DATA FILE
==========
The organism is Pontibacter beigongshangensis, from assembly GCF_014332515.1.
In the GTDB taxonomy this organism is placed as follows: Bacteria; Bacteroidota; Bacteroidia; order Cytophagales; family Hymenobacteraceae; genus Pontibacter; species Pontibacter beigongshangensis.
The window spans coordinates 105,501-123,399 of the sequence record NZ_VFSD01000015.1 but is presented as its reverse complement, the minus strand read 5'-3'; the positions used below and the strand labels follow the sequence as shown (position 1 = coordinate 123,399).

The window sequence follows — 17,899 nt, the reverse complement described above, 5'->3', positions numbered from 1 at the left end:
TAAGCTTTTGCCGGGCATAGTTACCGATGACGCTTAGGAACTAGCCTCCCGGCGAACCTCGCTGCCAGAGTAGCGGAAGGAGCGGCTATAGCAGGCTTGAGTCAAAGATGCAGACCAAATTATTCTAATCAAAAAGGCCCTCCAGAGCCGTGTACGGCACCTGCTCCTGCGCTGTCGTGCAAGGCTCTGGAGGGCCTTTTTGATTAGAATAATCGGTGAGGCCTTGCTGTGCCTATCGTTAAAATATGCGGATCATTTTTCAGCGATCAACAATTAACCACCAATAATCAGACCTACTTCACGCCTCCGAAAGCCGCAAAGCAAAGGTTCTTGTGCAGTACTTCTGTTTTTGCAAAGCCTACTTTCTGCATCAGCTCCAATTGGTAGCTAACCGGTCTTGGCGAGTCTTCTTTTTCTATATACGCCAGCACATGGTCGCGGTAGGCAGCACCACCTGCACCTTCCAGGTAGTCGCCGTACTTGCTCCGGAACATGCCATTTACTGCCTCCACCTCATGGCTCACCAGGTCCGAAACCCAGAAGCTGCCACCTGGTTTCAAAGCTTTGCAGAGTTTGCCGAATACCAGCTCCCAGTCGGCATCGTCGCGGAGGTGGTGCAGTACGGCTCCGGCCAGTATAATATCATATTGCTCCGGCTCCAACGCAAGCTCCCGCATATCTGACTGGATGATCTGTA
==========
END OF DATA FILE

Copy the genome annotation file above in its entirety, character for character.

The organism is Pontibacter beigongshangensis, from assembly GCF_014332515.1.
In the GTDB taxonomy this organism is placed as follows: Bacteria; Bacteroidota; Bacteroidia; order Cytophagales; family Hymenobacteraceae; genus Pontibacter; species Pontibacter beigongshangensis.
The window spans coordinates 105,501-123,399 of the sequence record NZ_VFSD01000015.1 but is presented as its reverse complement, the minus strand read 5'-3'; the positions used below and the strand labels follow the sequence as shown (position 1 = coordinate 123,399).

The window sequence follows — 17,899 nt, the reverse complement described above, 5'->3', positions numbered from 1 at the left end:
TAAGCTTTTGCCGGGCATAGTTACCGATGACGCTTAGGAACTAGCCTCCCGGCGAACCTCGCTGCCAGAGTAGCGGAAGGAGCGGCTATAGCAGGCTTGAGTCAAAGATGCAGACCAAATTATTCTAATCAAAAAGGCCCTCCAGAGCCGTGTACGGCACCTGCTCCTGCGCTGTCGTGCAAGGCTCTGGAGGGCCTTTTTGATTAGAATAATCGGTGAGGCCTTGCTGTGCCTATCGTTAAAATATGCGGATCATTTTTCAGCGATCAACAATTAACCACCAATAATCAGACCTACTTCACGCCTCCGAAAGCCGCAAAGCAAAGGTTCTTGTGCAGTACTTCTGTTTTTGCAAAGCCTACTTTCTGCATCAGCTCCAATTGGTAGCTAACCGGTCTTGGCGAGTCTTCTTTTTCTATATACGCCAGCACATGGTCGCGGTAGGCAGCACCACCTGCACCTTCCAGGTAGTCGCCGTACTTGCTCCGGAACATGCCATTTACTGCCTCCACCTCATGGCTCACCAGGTCCGAAACCCAGAAGCTGCCACCTGGTTTCAAAGCTTTGCAGAGTTTGCCGAATACCAGCTCCCAGTCGGCATCGTCGCGGAGGTGGTGCAGTACGGCTCCGGCCAGTATAATATCATATTGCTCCGGCTCCAACGCAAGCTCCCGCATATCTGACTGGATGATCTGTA